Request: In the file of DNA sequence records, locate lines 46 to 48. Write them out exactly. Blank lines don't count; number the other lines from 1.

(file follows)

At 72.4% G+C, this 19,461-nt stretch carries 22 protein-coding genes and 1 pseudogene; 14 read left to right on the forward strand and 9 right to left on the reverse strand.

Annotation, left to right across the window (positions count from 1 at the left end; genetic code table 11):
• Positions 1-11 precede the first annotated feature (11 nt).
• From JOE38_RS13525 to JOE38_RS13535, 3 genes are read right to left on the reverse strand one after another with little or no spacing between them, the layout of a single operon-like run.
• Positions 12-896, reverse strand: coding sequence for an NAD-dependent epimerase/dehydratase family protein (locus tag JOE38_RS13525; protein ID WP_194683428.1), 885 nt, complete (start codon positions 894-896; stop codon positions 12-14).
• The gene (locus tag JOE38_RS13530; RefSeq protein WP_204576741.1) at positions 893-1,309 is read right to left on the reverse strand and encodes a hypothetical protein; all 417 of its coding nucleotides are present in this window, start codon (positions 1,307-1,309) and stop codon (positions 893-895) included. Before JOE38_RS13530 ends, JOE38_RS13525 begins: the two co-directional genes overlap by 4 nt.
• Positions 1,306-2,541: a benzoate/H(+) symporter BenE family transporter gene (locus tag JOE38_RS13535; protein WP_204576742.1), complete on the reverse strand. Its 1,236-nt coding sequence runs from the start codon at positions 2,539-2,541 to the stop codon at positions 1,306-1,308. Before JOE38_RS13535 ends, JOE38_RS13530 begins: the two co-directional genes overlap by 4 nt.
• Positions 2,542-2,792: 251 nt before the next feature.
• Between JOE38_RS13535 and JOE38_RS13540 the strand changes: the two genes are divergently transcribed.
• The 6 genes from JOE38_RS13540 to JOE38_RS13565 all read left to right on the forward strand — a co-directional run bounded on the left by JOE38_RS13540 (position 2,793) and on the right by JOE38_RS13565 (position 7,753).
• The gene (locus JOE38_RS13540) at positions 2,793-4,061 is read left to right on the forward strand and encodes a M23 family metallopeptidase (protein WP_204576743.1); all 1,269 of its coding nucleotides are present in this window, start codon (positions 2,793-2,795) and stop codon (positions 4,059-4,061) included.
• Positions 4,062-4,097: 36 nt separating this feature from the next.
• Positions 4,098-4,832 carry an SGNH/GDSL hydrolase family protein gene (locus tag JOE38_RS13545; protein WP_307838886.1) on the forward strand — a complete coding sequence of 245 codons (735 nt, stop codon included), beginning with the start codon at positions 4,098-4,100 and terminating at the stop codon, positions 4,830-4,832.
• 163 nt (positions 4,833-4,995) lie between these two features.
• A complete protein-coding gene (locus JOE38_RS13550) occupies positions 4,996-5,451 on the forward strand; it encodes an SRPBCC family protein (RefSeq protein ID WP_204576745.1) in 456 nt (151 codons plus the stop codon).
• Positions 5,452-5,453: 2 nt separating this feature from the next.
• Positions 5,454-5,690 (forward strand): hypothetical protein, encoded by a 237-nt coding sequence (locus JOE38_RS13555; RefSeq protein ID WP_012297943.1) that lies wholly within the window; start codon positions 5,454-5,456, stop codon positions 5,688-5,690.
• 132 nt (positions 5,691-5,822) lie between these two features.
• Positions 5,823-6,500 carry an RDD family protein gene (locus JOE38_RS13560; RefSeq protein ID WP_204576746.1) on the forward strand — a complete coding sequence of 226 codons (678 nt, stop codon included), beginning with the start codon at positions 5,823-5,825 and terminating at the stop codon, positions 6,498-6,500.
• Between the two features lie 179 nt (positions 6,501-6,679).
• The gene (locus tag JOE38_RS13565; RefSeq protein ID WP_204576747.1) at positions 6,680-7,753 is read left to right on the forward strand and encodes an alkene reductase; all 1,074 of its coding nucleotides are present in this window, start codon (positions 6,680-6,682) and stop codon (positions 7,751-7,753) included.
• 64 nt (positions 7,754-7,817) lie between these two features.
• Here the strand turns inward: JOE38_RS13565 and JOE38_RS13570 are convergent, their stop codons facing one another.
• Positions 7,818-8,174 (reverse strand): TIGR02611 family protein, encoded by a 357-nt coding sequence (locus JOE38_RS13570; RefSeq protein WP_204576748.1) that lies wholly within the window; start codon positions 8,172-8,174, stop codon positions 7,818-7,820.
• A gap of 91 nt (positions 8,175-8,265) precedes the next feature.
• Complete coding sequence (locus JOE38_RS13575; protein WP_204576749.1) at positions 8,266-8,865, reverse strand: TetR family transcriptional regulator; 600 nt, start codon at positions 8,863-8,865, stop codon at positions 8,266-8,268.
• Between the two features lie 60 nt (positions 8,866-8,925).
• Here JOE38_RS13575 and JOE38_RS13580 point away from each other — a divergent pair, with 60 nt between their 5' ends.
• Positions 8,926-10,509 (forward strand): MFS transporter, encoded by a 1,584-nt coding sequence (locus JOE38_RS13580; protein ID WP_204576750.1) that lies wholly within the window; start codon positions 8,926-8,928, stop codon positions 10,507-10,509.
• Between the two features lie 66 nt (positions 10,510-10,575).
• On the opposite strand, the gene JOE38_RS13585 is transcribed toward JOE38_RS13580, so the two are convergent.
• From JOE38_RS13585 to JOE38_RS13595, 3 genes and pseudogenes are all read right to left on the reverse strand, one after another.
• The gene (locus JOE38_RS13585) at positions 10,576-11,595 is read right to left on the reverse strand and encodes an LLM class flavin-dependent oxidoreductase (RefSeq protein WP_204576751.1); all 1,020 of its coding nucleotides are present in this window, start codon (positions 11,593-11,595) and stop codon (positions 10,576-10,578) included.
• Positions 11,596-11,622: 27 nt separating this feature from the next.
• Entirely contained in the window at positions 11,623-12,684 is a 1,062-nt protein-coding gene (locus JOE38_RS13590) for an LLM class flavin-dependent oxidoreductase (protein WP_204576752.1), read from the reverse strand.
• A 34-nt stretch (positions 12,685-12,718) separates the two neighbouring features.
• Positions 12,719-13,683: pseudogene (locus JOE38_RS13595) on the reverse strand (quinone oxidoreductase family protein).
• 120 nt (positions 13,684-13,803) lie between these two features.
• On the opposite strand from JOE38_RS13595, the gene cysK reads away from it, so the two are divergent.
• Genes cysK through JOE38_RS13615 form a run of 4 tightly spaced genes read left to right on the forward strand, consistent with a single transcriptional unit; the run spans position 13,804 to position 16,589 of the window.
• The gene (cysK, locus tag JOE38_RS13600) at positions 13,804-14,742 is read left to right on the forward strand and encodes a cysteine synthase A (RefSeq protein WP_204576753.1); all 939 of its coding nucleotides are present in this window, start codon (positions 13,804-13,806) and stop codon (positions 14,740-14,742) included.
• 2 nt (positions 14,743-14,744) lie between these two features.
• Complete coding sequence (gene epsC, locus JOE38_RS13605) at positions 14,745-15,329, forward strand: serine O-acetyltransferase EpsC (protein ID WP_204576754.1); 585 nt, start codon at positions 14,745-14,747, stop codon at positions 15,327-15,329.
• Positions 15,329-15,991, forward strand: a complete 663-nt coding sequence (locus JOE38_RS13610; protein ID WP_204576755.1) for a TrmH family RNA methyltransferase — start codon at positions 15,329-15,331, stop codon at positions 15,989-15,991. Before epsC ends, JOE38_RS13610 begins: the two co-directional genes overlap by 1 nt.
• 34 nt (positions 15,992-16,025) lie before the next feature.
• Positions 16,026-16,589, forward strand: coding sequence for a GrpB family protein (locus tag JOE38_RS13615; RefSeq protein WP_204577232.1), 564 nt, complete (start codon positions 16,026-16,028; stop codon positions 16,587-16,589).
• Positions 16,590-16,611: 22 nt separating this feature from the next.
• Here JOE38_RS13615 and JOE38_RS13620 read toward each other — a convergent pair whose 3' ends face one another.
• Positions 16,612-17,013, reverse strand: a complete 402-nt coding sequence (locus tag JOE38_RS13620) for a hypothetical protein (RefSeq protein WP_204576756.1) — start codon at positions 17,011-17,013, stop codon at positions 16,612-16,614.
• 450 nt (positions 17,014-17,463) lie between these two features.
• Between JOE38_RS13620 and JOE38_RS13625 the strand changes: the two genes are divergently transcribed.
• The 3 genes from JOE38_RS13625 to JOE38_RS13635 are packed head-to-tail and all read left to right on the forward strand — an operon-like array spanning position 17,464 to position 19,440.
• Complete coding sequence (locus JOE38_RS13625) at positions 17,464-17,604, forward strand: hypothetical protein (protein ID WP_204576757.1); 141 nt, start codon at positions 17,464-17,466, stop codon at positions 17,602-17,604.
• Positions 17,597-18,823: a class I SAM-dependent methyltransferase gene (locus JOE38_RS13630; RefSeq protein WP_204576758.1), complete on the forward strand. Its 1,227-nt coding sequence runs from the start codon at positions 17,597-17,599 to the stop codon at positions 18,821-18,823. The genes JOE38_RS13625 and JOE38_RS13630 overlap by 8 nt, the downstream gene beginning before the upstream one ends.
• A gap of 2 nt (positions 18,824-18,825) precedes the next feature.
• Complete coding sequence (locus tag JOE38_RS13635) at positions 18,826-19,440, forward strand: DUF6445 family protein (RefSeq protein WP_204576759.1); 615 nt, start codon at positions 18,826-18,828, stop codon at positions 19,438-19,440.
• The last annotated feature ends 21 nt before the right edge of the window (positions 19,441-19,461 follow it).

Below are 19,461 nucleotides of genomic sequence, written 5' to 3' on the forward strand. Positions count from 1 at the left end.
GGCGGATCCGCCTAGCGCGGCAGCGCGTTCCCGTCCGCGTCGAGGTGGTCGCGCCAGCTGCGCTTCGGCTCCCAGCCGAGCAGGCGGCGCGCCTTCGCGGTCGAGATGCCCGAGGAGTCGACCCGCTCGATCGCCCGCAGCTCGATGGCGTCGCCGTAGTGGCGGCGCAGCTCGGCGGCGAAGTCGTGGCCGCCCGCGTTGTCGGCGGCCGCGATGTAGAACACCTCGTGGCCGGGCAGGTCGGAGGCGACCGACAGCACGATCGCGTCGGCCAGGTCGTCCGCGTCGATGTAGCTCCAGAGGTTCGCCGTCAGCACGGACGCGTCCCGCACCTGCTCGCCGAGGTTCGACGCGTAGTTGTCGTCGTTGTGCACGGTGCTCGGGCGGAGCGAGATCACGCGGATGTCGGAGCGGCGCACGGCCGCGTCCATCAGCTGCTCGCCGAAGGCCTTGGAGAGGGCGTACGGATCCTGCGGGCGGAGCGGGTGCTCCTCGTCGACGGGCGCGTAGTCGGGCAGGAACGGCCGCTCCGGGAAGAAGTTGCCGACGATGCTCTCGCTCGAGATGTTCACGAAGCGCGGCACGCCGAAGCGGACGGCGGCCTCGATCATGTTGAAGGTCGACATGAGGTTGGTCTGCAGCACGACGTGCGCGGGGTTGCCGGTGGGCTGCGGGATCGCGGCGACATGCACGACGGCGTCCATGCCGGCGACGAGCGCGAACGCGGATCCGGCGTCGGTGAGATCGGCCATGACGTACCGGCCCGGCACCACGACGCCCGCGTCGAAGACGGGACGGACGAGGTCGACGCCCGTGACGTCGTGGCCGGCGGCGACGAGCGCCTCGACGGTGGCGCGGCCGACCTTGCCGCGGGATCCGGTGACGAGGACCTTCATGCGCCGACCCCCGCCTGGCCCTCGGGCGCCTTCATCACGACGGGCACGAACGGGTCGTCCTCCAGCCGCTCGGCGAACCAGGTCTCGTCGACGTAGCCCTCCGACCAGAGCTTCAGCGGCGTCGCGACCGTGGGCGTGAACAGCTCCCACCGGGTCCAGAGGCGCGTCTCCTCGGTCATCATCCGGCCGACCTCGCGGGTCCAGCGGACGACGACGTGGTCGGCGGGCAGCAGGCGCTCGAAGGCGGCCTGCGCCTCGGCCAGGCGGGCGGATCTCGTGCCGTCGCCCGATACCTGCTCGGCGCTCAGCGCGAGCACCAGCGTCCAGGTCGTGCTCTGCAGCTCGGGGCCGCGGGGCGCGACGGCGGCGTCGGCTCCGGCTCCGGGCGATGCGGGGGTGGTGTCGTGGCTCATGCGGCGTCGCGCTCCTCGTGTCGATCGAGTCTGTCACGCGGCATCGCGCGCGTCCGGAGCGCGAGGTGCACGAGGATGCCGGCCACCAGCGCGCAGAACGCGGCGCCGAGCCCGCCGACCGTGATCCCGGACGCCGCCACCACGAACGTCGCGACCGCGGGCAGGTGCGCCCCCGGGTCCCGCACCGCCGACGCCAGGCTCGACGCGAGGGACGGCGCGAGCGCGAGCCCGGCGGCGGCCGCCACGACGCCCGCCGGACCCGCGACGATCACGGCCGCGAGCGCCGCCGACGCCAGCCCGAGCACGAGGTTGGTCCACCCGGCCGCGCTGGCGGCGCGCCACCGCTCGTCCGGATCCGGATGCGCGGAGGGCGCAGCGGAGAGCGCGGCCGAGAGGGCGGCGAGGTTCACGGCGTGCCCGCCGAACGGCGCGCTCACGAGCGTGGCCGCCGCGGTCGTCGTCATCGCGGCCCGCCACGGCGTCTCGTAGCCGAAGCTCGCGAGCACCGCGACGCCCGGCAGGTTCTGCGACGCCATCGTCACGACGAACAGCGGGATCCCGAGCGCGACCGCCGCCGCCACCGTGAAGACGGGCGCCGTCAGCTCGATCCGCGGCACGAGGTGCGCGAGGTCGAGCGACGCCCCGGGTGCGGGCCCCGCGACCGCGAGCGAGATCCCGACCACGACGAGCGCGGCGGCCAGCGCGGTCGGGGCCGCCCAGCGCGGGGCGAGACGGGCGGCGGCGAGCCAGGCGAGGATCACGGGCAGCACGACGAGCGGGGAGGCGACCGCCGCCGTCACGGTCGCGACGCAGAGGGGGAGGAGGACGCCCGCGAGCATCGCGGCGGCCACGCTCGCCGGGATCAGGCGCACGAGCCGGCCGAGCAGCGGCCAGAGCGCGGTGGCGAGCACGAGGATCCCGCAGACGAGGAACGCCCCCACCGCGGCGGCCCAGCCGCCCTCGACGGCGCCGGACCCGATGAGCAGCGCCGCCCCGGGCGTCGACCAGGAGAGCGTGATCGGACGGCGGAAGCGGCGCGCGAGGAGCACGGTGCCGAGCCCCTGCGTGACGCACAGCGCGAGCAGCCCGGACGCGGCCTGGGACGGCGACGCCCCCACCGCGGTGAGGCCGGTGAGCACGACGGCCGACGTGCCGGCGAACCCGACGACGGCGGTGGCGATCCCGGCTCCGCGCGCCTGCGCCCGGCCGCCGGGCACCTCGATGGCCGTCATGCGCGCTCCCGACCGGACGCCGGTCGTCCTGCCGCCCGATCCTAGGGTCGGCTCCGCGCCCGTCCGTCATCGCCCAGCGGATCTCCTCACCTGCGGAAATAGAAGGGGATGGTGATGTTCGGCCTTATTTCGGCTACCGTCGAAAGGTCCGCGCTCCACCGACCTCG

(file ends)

• Positions 16,026-16,589, forward strand: coding sequence for a GrpB family protein (locus tag JOE38_RS13615; RefSeq protein WP_204577232.1), 564 nt, complete (start codon positions 16,026-16,028; stop codon positions 16,587-16,589).
• Positions 16,590-16,611: 22 nt separating this feature from the next.
• Here JOE38_RS13615 and JOE38_RS13620 read toward each other — a convergent pair whose 3' ends face one another.